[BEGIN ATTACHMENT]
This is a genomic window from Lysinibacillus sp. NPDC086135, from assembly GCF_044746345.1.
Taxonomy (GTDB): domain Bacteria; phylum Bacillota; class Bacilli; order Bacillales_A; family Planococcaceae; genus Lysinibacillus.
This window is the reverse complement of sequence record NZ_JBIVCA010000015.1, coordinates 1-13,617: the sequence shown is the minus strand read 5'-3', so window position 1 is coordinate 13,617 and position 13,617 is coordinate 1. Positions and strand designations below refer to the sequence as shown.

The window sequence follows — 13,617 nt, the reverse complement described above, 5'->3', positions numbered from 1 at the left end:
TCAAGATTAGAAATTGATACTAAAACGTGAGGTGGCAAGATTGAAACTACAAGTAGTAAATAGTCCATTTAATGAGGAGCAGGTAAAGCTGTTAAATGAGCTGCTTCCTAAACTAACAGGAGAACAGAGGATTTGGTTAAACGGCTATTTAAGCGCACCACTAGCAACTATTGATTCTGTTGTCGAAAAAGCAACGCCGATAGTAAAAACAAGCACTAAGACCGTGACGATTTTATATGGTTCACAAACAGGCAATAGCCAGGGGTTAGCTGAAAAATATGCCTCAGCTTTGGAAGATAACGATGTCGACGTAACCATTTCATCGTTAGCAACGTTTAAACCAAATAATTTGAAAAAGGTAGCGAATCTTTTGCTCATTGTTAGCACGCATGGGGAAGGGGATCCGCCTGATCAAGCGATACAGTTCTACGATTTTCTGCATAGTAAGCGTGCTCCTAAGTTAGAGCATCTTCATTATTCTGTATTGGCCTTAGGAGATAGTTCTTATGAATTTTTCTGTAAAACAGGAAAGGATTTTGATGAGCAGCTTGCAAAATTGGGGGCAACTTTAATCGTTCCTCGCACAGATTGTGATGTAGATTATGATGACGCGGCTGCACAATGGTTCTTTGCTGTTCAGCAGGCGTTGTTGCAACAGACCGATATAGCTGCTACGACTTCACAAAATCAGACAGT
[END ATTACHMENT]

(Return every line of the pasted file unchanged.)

This is a genomic window from Lysinibacillus sp. NPDC086135, from assembly GCF_044746345.1.
Taxonomy (GTDB): domain Bacteria; phylum Bacillota; class Bacilli; order Bacillales_A; family Planococcaceae; genus Lysinibacillus.
This window is the reverse complement of sequence record NZ_JBIVCA010000015.1, coordinates 1-13,617: the sequence shown is the minus strand read 5'-3', so window position 1 is coordinate 13,617 and position 13,617 is coordinate 1. Positions and strand designations below refer to the sequence as shown.

The window sequence follows — 13,617 nt, the reverse complement described above, 5'->3', positions numbered from 1 at the left end:
TCAAGATTAGAAATTGATACTAAAACGTGAGGTGGCAAGATTGAAACTACAAGTAGTAAATAGTCCATTTAATGAGGAGCAGGTAAAGCTGTTAAATGAGCTGCTTCCTAAACTAACAGGAGAACAGAGGATTTGGTTAAACGGCTATTTAAGCGCACCACTAGCAACTATTGATTCTGTTGTCGAAAAAGCAACGCCGATAGTAAAAACAAGCACTAAGACCGTGACGATTTTATATGGTTCACAAACAGGCAATAGCCAGGGGTTAGCTGAAAAATATGCCTCAGCTTTGGAAGATAACGATGTCGACGTAACCATTTCATCGTTAGCAACGTTTAAACCAAATAATTTGAAAAAGGTAGCGAATCTTTTGCTCATTGTTAGCACGCATGGGGAAGGGGATCCGCCTGATCAAGCGATACAGTTCTACGATTTTCTGCATAGTAAGCGTGCTCCTAAGTTAGAGCATCTTCATTATTCTGTATTGGCCTTAGGAGATAGTTCTTATGAATTTTTCTGTAAAACAGGAAAGGATTTTGATGAGCAGCTTGCAAAATTGGGGGCAACTTTAATCGTTCCTCGCACAGATTGTGATGTAGATTATGATGACGCGGCTGCACAATGGTTCTTTGCTGTTCAGCAGGCGTTGTTGCAACAGACCGATATAGCTGCTACGACTTCACAAAATCAGACAGT